Texas Battles Giant Salvinia at Caddo Lake


Photo of Giant Salvinia 

During the first in week of June, in partnership with the Cypress Valley Navigation District and the Caddo Lake Institute, the Inland Fisheries Division of Texas Parks and Wildlife Department (TPWD) launched an offensive against giant salvinia on Caddo Lake. “We are at a tipping point with giant salvinia coverage on Caddo Lake,” said Craig Bonds, TPWD’s regional director for inland fisheries, in a department news release. “If we don’t get on it heavily, we could lose this battle and experience increased levels of giant salvinia, to the point where we won’t be able to control it. We will never eradicate it. This is going to be an on-going fight.” The battle against giant salvinia is being fought mainly by the herbicide boats and a mechanical harvester that gobbles up the plant from the surface of the water and carries it to shore for disposal.

Salvinia-eating weevils are also in use on several lakes, but results are slow. TPWD and Cypress Valley Navigation District crews will be on the lake applying Environmental Protection Agency (EPA)-approved herbicides until about June 12. Each of the five spray boats operating can cover about 40 acres per day. While efforts to combat giant salvinia are expensive–$64,000 for herbicides alone for the current operation–experts say the cost of doing nothing would be greater.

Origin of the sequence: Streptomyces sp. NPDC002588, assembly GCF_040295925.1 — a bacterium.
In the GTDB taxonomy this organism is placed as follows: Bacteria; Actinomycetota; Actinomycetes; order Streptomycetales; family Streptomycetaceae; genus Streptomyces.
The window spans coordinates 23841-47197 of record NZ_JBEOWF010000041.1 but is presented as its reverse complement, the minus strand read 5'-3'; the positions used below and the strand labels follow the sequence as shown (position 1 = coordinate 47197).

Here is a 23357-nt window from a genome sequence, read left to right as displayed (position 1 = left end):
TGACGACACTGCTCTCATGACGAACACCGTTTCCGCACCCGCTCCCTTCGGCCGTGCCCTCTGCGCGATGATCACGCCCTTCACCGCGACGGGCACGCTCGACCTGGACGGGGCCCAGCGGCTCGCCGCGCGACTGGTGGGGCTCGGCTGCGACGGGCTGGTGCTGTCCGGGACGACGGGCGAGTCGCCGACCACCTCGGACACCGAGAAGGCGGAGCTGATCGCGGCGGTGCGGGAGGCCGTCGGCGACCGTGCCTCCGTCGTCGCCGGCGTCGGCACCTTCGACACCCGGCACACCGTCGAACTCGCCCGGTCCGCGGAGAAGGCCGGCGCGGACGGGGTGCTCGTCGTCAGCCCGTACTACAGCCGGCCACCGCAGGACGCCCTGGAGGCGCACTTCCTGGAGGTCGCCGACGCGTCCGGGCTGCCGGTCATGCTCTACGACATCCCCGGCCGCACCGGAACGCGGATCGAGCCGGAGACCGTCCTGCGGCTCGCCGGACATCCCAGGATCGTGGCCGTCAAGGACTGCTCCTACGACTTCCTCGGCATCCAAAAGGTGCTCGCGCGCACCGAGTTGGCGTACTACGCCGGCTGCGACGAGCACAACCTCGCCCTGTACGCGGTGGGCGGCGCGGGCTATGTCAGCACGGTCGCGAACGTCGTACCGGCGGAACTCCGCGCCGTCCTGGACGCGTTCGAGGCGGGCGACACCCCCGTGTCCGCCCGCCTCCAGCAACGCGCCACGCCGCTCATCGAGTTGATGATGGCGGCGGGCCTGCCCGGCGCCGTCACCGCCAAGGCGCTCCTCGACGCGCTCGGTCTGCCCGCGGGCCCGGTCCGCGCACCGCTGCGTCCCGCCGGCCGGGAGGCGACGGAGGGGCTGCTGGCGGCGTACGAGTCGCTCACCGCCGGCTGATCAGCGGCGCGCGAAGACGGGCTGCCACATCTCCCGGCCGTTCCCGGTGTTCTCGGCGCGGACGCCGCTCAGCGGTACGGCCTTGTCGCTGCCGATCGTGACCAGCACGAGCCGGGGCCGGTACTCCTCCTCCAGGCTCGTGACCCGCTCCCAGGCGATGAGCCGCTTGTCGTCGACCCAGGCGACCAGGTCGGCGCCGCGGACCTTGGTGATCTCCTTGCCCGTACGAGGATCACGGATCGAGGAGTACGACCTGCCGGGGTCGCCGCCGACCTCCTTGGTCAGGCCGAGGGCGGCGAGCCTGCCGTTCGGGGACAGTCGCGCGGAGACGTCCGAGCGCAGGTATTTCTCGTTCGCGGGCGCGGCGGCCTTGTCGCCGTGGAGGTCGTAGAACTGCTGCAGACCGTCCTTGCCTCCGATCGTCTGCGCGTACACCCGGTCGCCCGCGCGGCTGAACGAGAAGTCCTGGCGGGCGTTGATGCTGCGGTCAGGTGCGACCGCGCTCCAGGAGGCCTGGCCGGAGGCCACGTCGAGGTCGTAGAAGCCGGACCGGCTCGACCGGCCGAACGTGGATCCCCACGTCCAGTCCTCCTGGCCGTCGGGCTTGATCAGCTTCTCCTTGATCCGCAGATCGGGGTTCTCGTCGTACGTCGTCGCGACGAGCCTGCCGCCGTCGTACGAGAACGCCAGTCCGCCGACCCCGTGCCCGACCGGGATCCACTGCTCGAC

“If not controlled, giant salvinia can and will take over the entire lake,” said Howard Elder, TPWD’s aquatic vegetation biologist. “It will block out all light from the water beneath, displacing native fish and plant species, negatively impacting the water quality and displacing waterfowl and other wildlife. Should giant salvinia progress to the point where access is affected, all recreation will cease. You won’t be able to launch a boat or move a boat through dense salvinia mats. It will cost local communities and reservoir-based businesses significant lost revenue.”

More information about giant salvinia is on the TPWD web site. Tips for controlling salvinia and other nuisance species are on the Texas Invasives project Web site.

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